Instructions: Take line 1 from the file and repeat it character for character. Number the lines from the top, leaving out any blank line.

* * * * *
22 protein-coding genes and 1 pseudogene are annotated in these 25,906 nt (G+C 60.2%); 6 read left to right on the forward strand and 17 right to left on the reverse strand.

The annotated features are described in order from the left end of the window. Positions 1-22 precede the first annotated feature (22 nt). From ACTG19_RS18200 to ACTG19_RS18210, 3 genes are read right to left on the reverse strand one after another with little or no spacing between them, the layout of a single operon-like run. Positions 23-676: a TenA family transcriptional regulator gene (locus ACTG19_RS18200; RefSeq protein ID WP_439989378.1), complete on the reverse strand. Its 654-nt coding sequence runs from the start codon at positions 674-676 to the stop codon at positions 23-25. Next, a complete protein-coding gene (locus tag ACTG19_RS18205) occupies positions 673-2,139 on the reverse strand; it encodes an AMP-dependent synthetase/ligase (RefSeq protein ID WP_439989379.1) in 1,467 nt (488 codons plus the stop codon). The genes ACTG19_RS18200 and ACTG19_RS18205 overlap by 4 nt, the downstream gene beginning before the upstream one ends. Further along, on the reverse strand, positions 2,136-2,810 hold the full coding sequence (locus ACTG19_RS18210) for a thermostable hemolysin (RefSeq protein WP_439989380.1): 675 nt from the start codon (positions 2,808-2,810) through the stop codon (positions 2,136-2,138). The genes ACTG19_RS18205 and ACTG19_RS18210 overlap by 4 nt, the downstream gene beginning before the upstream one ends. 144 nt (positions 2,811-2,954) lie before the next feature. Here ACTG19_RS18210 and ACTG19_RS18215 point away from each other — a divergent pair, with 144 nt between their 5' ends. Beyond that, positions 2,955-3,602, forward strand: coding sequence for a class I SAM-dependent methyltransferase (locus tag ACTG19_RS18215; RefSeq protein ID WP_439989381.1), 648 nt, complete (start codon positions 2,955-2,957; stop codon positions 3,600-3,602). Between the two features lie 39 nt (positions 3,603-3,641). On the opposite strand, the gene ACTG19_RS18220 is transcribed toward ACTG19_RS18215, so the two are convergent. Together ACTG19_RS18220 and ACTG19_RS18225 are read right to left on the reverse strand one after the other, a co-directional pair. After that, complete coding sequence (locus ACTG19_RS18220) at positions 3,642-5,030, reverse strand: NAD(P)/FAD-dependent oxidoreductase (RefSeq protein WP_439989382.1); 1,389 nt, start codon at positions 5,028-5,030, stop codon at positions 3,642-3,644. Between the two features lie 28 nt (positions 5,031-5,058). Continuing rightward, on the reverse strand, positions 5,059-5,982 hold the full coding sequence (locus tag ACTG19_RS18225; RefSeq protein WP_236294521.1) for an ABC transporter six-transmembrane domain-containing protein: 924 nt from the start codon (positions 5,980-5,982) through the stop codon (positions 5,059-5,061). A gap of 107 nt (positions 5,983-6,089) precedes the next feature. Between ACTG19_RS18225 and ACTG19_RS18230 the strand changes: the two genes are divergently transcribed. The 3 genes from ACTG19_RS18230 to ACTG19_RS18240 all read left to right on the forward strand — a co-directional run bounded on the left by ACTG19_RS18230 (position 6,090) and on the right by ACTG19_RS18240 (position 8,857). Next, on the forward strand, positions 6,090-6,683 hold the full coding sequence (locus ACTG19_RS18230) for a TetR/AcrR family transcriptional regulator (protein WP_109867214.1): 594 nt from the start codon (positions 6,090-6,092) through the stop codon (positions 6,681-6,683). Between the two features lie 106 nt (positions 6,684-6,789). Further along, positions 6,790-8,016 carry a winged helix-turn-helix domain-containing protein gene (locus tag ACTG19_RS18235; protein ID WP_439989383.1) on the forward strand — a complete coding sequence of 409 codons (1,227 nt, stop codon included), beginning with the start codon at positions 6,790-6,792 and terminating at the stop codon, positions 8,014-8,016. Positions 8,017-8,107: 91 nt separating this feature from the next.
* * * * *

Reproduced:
22 protein-coding genes and 1 pseudogene are annotated in these 25,906 nt (G+C 60.2%); 6 read left to right on the forward strand and 17 right to left on the reverse strand.